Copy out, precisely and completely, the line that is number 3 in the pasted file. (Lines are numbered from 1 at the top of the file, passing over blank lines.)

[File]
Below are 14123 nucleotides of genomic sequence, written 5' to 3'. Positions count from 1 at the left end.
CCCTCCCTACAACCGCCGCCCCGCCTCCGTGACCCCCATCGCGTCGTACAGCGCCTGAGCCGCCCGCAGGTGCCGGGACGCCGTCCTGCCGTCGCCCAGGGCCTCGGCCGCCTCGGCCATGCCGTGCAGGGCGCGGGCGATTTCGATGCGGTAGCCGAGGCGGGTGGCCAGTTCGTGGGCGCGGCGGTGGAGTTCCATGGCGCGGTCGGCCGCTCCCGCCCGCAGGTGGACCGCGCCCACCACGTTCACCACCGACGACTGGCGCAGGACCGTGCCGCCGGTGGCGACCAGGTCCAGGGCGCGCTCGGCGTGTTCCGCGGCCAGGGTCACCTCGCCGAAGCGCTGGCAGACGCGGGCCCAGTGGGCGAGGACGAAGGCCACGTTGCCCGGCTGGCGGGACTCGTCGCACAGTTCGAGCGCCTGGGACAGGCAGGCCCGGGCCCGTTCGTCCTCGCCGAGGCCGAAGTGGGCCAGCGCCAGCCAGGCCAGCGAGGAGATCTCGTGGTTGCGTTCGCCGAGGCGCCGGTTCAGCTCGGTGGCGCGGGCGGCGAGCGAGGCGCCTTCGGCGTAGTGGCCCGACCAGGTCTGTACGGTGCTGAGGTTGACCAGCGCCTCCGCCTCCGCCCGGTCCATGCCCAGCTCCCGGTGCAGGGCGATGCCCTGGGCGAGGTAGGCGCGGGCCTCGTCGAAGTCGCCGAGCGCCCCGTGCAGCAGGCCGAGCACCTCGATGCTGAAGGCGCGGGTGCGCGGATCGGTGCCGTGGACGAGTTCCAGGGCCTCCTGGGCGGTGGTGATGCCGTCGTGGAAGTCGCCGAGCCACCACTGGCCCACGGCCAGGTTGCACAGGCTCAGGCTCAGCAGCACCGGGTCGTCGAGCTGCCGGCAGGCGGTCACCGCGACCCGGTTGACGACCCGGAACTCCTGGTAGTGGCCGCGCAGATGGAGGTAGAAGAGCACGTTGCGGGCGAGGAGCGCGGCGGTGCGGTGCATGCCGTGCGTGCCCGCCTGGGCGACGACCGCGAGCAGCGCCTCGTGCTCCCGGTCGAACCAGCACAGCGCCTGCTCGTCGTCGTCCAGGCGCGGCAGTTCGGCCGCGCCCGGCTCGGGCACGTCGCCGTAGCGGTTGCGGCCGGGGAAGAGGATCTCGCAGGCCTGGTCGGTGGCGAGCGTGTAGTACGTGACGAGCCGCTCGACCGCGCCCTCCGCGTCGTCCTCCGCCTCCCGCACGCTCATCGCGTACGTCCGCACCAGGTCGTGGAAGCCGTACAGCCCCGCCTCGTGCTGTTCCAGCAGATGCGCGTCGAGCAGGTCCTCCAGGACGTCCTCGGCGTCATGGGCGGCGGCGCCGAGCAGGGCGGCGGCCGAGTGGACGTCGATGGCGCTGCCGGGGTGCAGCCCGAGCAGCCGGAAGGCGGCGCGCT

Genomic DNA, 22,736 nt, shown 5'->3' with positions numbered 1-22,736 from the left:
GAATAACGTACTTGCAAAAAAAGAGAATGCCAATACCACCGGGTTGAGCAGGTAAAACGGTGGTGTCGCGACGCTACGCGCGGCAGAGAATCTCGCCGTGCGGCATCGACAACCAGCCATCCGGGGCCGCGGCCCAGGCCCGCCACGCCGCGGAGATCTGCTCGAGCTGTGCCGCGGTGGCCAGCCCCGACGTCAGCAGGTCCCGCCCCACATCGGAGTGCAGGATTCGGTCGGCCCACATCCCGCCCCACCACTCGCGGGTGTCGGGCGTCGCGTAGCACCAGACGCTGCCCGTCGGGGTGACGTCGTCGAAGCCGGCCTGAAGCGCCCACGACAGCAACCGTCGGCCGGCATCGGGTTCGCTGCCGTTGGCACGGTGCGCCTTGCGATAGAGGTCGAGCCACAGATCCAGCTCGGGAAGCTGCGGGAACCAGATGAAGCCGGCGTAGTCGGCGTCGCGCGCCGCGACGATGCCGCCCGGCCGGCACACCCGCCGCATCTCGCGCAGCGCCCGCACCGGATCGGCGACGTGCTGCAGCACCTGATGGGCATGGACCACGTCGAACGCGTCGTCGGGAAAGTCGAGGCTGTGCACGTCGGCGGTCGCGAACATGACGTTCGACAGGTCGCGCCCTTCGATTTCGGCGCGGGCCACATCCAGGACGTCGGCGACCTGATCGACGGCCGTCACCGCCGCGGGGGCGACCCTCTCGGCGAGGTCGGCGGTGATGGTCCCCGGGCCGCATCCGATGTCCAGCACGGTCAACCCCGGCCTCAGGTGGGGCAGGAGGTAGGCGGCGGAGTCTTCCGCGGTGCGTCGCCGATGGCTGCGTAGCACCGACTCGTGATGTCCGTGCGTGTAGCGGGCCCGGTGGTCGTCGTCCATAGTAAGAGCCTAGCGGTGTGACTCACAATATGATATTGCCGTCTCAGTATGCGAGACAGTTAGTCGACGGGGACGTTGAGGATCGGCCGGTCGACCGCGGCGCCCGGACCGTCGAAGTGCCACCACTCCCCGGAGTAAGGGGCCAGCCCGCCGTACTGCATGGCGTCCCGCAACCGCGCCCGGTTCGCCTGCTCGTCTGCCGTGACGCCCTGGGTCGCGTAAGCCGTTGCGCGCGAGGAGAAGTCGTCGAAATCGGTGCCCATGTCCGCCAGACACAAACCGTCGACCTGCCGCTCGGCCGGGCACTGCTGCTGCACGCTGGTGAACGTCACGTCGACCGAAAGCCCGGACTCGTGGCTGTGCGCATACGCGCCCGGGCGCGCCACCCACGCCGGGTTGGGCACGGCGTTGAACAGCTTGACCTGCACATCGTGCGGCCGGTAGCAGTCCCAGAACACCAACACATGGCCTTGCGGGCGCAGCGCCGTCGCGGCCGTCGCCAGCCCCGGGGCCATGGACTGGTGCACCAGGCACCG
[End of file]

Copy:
Genomic DNA, 22,736 nt, shown 5'->3' with positions numbered 1-22,736 from the left: